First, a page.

Sake is usually drunk out of a Japanese tea cup known as a ochoko or a masu.
The origins of sake date back as far as 2000 years ago. This is when the first varieties were produced.
The knowledge of how to brew sake and the various techniques involved has been passed down through generations.
Sake's main ingredient is rice and can be produced by fermenting the beverage using 'koji' - a microorganism and yeast.
The alcohol content is very similar to a bottle of wine, ranging from around 13% to 16%.
For the traditional brewer the quality of the water used is very fundamental. Within Japan there is a wide availability of natural waters. Brewers can choose from them to produce the ultimate sake drink.
Some types of sake to consider are:
1. Futsushu is considered to be ordinary sake.
2. Ginjoshu has a fruity, crisp flavor.
3. Junmaishu has a mellow flavor.
4. Honjozoshu has a mild, crisp flavor.
Japanese sake can be a perfect accompaniment to many Japanese dishes such as sushi. It has the ability to compliment many foods mean and can be served with pretty much any cuisine.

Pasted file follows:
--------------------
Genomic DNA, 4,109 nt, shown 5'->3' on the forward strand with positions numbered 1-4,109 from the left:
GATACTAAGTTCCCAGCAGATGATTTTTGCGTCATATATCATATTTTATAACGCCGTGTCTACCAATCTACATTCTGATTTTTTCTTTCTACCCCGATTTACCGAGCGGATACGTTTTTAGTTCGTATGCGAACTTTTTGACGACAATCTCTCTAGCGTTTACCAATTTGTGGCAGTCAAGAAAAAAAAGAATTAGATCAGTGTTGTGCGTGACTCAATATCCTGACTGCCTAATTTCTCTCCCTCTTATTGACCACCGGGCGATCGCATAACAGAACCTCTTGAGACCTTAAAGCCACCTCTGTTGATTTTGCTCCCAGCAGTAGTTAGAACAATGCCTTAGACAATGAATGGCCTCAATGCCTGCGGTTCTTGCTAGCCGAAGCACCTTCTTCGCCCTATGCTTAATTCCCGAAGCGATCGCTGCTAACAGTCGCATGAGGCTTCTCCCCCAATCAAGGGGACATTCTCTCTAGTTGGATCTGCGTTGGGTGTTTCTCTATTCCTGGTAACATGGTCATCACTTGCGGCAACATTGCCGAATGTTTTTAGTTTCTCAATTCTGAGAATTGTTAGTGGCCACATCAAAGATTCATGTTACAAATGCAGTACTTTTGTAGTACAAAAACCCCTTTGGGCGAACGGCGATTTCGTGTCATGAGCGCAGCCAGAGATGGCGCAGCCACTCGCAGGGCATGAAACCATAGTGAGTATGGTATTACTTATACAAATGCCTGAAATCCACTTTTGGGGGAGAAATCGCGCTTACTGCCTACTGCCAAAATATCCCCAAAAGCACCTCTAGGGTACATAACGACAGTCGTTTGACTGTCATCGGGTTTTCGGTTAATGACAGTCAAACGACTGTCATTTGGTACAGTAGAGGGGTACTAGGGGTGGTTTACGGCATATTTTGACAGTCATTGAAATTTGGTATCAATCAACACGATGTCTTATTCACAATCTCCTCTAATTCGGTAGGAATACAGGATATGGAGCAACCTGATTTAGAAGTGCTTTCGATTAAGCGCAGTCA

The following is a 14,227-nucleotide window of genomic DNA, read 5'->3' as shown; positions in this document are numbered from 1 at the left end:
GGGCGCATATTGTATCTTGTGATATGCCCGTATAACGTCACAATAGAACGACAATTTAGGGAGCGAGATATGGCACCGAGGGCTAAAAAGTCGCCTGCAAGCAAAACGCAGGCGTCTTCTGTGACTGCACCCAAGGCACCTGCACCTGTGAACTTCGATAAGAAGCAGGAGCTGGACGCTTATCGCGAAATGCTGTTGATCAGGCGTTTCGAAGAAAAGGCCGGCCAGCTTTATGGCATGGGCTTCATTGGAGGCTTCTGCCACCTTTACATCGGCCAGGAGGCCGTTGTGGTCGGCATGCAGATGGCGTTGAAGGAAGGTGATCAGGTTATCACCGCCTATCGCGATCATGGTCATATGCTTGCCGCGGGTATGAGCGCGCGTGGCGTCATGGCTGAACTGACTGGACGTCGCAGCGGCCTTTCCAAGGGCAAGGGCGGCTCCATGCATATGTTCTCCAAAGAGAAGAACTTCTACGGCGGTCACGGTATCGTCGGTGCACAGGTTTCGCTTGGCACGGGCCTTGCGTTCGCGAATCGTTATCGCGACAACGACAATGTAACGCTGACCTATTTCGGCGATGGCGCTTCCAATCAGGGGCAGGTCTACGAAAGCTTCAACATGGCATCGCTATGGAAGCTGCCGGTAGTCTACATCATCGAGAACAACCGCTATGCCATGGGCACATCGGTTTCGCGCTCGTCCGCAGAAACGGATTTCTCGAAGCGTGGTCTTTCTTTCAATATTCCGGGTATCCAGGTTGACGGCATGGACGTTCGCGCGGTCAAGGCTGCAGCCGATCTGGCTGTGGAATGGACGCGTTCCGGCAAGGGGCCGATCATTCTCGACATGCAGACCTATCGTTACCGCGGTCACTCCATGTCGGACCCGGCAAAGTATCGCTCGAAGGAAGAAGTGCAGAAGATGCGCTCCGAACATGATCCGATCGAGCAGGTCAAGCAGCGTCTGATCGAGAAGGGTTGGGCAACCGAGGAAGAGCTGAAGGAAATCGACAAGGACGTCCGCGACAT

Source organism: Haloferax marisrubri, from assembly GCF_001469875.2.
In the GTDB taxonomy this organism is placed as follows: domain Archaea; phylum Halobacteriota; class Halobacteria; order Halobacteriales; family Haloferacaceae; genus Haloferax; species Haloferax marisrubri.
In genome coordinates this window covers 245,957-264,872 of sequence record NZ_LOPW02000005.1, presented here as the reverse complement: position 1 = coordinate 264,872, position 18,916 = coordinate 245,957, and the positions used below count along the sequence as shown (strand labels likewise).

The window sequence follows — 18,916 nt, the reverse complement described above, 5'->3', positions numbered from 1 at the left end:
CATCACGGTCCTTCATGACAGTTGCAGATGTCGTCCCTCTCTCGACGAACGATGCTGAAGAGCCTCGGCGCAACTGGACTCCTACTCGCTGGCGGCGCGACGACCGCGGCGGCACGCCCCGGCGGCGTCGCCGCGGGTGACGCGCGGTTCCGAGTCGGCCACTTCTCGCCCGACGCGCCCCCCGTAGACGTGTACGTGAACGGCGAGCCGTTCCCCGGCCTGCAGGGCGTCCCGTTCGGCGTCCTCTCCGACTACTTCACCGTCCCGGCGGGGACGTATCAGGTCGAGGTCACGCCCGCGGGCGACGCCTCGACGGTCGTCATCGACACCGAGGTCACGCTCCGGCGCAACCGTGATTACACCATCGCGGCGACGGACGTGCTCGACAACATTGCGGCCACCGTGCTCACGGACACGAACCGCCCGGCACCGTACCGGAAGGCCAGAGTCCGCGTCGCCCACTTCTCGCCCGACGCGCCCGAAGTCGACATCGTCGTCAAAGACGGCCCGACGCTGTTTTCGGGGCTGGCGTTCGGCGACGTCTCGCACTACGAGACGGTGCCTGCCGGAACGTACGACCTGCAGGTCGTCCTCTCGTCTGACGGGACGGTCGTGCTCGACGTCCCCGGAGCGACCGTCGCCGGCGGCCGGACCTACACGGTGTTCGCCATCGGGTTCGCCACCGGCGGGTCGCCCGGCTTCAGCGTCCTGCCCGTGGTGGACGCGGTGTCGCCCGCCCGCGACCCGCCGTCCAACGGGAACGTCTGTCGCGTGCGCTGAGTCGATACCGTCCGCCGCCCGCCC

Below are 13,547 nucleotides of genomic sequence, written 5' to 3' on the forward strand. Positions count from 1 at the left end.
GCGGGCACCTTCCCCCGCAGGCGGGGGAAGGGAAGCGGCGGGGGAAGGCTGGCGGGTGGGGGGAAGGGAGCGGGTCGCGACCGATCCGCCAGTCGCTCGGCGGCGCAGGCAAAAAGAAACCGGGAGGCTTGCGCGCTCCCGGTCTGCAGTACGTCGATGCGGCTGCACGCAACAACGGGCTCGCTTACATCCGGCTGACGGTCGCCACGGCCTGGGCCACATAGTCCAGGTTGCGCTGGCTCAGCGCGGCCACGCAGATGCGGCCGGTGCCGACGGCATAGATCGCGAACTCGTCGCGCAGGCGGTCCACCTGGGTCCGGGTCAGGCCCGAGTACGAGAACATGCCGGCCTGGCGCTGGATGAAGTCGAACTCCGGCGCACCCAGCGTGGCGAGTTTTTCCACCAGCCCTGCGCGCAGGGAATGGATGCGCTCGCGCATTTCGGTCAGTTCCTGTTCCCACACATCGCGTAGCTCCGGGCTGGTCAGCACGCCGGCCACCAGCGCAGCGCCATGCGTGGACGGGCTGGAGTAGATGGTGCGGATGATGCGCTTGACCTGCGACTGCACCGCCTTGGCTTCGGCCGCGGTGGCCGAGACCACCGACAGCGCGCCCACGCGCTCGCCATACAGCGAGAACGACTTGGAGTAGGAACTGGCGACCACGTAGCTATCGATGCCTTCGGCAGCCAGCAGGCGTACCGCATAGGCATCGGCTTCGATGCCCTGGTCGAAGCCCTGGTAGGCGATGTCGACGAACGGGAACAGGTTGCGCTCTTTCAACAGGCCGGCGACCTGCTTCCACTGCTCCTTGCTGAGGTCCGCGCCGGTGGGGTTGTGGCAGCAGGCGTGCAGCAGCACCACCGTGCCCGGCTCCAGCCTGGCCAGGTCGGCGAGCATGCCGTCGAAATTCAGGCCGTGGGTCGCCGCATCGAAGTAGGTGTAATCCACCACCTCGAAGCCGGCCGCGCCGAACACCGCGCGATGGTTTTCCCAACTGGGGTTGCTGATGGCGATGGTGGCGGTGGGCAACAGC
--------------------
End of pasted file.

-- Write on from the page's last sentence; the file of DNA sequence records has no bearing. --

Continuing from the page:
I also love the Japanese tea pot called the Kama. A kama teapot is usually made of cast iron.
Its purpose is to heat up the tea that is used during the Japanese tea ceremony itself.
Once the water is heated, a bamboo dipper known as a hishaku is used to remove the water and to brew the tea.
The teapot itself does not come in contact with the tea.
This small round iron pot has one or two rings on it. They may be used to help you carry it. Also, it may be hung over an old style indoor fire.
If you are collecting items that go along with the Japanese tea, this will most likely be one of the objects that you will want.